Time and MoneyRabat, Fall 2010

It’s 6:45pm, and I’m about to sit down for breakfast with my host family and roommate. Eating has never felt so good. My roommate hands me a simple chocolate cracker, and, I kid you not, it is probably the best thing I have ever tasted. Fasting for Ramadan was a decision we made on a whim, and at least for me, I didn’t really do it for a concrete reason.

For those who don’t know, fasting during Ramadan entails of not eating food or drinking water during the day. When the sun sets and the call to prayer sounds out across the city, everyone breaks the fast. Families eat again at 10:00pm, usually a meat dish called tagine and bread, then a small snack at 3:00am. Everyone goes to sleep, then wakes up and starts it all over again. This goes on for about a month (depending on the phases of the moon).

Without food, and without drink, it is difficult to concentrate throughout the day, though that might just be because 4 hours of Colloquial Moroccan Arabic is not necessarily the easiest class to pay attention in. Even with the ten minute break and the promise of an hour of free time, I definitely regress back to my junior high days of throwing bits of paper at people, staring down the clock, & clicking my pen incessantly. My Arabic notebook has less nouns and verbs and more doodles than it should.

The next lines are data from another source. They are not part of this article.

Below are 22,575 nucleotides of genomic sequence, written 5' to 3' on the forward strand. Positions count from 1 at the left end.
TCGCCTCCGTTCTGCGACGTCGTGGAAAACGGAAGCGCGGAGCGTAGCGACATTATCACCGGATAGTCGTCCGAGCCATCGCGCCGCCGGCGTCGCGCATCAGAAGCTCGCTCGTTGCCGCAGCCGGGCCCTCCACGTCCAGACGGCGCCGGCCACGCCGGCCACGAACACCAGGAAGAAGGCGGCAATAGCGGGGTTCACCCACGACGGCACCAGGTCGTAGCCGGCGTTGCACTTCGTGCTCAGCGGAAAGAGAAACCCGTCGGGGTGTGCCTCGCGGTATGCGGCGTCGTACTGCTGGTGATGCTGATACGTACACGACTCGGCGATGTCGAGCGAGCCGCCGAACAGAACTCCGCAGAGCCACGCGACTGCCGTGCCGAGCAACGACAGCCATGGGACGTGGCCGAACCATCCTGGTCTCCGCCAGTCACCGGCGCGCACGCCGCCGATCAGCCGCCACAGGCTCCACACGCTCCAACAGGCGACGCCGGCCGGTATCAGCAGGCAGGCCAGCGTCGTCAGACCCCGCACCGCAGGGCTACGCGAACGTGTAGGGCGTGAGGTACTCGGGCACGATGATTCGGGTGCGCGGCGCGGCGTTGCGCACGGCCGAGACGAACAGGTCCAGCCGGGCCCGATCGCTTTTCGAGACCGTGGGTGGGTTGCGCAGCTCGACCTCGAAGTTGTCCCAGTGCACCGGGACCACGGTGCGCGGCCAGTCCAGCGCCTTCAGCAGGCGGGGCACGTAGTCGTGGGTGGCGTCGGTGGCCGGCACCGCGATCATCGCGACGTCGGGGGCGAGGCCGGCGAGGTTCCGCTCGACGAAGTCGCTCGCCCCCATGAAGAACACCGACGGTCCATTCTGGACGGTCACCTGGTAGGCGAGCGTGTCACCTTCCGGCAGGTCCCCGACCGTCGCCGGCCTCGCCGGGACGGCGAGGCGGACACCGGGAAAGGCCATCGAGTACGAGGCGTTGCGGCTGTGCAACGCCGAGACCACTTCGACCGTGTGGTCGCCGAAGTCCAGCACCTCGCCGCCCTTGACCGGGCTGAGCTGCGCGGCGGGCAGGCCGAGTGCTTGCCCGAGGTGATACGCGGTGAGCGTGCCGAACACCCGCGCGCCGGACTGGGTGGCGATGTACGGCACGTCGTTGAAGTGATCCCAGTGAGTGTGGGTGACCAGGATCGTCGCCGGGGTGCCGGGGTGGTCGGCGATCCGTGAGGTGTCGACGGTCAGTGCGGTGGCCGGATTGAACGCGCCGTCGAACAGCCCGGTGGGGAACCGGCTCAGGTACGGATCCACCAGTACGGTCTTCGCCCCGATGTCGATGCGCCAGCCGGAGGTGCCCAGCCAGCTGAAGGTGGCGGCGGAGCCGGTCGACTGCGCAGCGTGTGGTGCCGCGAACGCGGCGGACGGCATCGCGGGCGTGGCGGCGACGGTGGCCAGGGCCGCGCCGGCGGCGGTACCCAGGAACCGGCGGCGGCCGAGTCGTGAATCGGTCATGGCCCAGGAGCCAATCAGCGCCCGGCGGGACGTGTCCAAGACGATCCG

Even though I have thus far only participated in 4 days of Ramadan, I already feel that I have a more realistic understanding for the practice and for Moroccan culture. It’s easy to read about Ramadan, and not that hard to describe, but to experience implicitly and to describe explicitly are two very different things. One is easier, and it is definitely not the latter. In the mornings I wake up grumpy and irritated, by the middle of class my concentration is that of a two year old, and when lunchtime rolls around I’ve become antisocial and generally apathetic.

So, needless to say, eating with the family is an event that I anticipate with great pleasure. Though we have only been here since September 2, my days are beginning to acquire a pleasing sort of rhythm. Going to school with Rupalee in the morning, coming home for lunch & dinner, and hanging out with the girls in our host family; it all sounds very simple, but the slower pace is nice. There’s that word, nice, that seems to have such a negative connotation. Nice, I mean it in the way that it was meant to be used: regular but pleasant. Here, I have the ability to be perfectly content. At home, I’m always thinking about dashing to the next place: what am I doing, why am I doing it, what should I really be doing to get where I want to be. Here, I am here to explore without a set purpose. I’m just here to live, to talk to people, and to learn a language. As one of my Arabic teachers told us, “In America, you have money. In Morocco, we have time”.

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  1. GREAT entry! I can’t wait to read more. Feels like I’m there kinda. Good luck with Ramadan.I love the line “In America, you have money. In Morocco, we have time”. I can see that as being true.

  2. Wise words from your teacher. :) And Re: Nice– I only tell you this because you know I do this kind of thing–

    nescius, nescia, nescium ADJ
    unaware, not knowing, ignorant


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